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Mike Denness: the Scotsman who captained England

  • @stephenbrenkley

Mike Denness, who died yesterday at the age of 72, was captain of England on one of their most troubled tours of Australia.

He ensured himself an everlasting place in the annals by dropping himself from the side during the 1974-75 series which the home team dominated through the sheer pace of Dennis Lillee and Jeff Thomson.

England were defeated 4-1 in a rubber which gave rise to one of cricket’s most celebrated rhyming couplets: “Ashes to ashes, dust to dust, if Lillee doesn’t get you, Thomson must.” The tourists in general and Denness in particular had no answer to the blistering pace that the duo generated.

His appointment as captain – still the only man born in Scotland to lead England – was beset by controversy from its inception. The side’s leading batsman at the time, Geoff Boycott, so resented being overlooked that he withdrew from the Test team.

Denness’s side had lost only one of 10 matches under his stewardship when they embarked for Australia in October 1974. By then he had led England to a remarkable drawn series in the Caribbean, with Boycott still in the side, and then won and drawn at home against India and Pakistan.

Nothing could have prepared England for what awaited them in Australia, nobody realised that they were about to encounter one of cricket’s immortal opening pairs of fast bowlers. Denness, with a top score of 27 in six Test innings, saw that there was nothing for it but to drop himself for the fourth Test. But England still lost that by 174 runs and were again heavily defeated in the fifth when he returned. It was a tribute to his determination that he should score 183 in the final match but Australia by then were without Thomson, who injured himself before the match, and Lillee, who pulled up during it. The return to form was just enough for Denness to cling on to the captaincy the following summer, also against Australia.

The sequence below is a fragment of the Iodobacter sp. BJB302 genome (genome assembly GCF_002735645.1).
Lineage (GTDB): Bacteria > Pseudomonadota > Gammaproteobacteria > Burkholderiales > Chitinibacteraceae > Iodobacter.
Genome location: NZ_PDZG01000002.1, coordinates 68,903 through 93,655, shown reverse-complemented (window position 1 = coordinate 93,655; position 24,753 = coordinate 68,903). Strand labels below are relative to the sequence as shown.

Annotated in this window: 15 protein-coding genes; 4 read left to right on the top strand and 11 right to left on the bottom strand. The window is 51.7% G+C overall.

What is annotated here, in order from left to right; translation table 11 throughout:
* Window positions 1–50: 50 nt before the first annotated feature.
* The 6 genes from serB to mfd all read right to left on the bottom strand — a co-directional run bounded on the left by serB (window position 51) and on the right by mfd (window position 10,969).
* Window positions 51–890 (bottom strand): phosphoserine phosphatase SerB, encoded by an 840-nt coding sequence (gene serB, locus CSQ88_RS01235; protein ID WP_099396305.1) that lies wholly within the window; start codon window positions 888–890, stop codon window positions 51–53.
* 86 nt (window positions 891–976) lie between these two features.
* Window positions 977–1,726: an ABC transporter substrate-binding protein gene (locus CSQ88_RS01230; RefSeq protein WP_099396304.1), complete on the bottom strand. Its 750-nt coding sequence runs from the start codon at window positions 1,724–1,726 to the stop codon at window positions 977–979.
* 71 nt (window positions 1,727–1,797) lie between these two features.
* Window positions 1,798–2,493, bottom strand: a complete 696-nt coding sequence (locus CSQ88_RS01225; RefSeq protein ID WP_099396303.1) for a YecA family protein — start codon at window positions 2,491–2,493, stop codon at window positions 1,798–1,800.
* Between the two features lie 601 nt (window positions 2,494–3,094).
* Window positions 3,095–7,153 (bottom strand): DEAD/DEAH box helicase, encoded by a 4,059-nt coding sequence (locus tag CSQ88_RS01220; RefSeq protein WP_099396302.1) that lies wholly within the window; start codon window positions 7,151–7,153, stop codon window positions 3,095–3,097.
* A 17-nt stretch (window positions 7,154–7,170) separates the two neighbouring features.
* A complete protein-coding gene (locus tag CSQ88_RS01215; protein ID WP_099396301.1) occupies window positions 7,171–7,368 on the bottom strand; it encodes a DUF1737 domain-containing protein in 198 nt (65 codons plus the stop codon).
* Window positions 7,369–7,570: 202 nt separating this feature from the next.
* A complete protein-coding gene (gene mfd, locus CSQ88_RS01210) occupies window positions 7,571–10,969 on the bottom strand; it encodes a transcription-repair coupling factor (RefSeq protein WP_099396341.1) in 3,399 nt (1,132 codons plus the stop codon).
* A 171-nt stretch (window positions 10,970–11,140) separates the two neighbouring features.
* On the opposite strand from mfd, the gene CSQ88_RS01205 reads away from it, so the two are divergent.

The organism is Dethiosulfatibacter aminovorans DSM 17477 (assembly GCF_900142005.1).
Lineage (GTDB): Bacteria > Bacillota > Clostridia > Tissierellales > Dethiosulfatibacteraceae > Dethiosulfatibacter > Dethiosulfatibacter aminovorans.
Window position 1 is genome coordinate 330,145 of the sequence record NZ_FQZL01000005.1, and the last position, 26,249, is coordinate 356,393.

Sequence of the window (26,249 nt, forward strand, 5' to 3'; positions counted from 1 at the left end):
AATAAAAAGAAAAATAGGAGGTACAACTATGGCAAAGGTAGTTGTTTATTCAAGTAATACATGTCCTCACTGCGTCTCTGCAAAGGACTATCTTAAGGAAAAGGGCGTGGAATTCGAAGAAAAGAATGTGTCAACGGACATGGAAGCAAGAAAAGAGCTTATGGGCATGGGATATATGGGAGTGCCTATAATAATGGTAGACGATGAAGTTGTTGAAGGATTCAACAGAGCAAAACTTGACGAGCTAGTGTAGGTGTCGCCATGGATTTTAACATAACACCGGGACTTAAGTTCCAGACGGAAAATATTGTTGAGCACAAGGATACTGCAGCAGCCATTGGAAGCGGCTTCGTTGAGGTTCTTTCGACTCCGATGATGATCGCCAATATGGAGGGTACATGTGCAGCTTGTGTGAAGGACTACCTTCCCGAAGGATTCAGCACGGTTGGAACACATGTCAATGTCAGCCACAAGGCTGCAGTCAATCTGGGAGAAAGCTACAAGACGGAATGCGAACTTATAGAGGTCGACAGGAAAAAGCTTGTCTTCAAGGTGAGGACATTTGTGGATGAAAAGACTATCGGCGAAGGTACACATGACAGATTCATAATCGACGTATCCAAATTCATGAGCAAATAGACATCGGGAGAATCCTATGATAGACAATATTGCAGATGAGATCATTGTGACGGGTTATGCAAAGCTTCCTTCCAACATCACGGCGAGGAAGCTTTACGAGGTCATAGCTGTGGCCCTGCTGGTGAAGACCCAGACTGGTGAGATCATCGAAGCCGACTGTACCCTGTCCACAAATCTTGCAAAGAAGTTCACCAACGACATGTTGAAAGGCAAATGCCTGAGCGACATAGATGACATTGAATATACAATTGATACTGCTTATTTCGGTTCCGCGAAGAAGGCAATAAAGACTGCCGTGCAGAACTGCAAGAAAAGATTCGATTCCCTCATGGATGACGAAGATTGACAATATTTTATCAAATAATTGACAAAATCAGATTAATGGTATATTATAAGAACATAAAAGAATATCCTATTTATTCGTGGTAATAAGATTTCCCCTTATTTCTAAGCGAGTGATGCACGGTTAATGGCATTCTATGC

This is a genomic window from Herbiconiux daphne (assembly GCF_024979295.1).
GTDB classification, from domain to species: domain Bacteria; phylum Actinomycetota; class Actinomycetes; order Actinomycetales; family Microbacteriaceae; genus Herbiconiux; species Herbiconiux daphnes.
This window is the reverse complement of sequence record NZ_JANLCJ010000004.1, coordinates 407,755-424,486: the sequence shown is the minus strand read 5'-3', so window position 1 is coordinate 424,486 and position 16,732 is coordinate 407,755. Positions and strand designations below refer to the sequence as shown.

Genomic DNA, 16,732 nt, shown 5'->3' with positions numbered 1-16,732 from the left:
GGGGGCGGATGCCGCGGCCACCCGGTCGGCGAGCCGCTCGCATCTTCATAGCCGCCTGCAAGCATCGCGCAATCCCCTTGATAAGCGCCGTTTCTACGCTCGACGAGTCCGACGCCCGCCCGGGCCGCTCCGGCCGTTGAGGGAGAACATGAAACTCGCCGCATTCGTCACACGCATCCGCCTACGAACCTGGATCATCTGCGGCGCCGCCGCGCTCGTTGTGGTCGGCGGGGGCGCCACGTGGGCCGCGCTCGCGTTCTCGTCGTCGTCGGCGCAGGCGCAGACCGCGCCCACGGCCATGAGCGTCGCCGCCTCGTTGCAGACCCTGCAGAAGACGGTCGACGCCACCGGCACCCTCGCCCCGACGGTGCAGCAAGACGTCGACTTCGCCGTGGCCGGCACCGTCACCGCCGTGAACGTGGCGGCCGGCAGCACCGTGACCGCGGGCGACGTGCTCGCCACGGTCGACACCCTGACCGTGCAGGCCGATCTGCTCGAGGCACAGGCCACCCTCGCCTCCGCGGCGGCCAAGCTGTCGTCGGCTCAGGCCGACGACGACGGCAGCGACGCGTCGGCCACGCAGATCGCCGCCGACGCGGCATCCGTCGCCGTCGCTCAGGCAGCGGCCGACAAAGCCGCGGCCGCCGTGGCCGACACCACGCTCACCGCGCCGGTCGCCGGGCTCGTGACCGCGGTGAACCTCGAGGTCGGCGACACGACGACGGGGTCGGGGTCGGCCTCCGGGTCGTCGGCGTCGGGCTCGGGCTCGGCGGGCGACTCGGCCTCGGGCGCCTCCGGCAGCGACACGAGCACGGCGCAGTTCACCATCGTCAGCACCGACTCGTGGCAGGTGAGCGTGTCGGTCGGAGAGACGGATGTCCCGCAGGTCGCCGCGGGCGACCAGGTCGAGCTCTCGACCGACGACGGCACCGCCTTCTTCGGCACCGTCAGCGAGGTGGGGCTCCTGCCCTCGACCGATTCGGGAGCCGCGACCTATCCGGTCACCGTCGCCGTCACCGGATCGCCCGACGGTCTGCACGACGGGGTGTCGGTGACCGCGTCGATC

He gambled in asking Australia to bat in the first Test, but this left England to negotiate a wet pitch. They lost by an innings, Denness immediately offered to resign. He gave way to Tony Greig, who had been his vice-captain and predeceased him by four months.

As an exemplary county batsman, both with Kent and for a few years at the end of his career with Essex, he made 25,886 first-class runs at 33.48 and was a pioneer of athletic fielding. He returned to the game as an international match referee where he showed himself to be fearlessly principled. It was Denness who sanctioned six Indian players during a Test against South Africa in 2001-02. Both sides refused to play the next match with him in charge and the International Cricket Council deprived it of Test status.

Denness was a hugely successful captain of Kent leading them to six one-day trophies in the 1970s and was part of the Essex team that won their first Championship in 1979. He was Kent’s most recent president. Awarded an OBE belatedly in the last New Year’s Honours list he can lay solid claim to being the best batsman to come out of Scotland.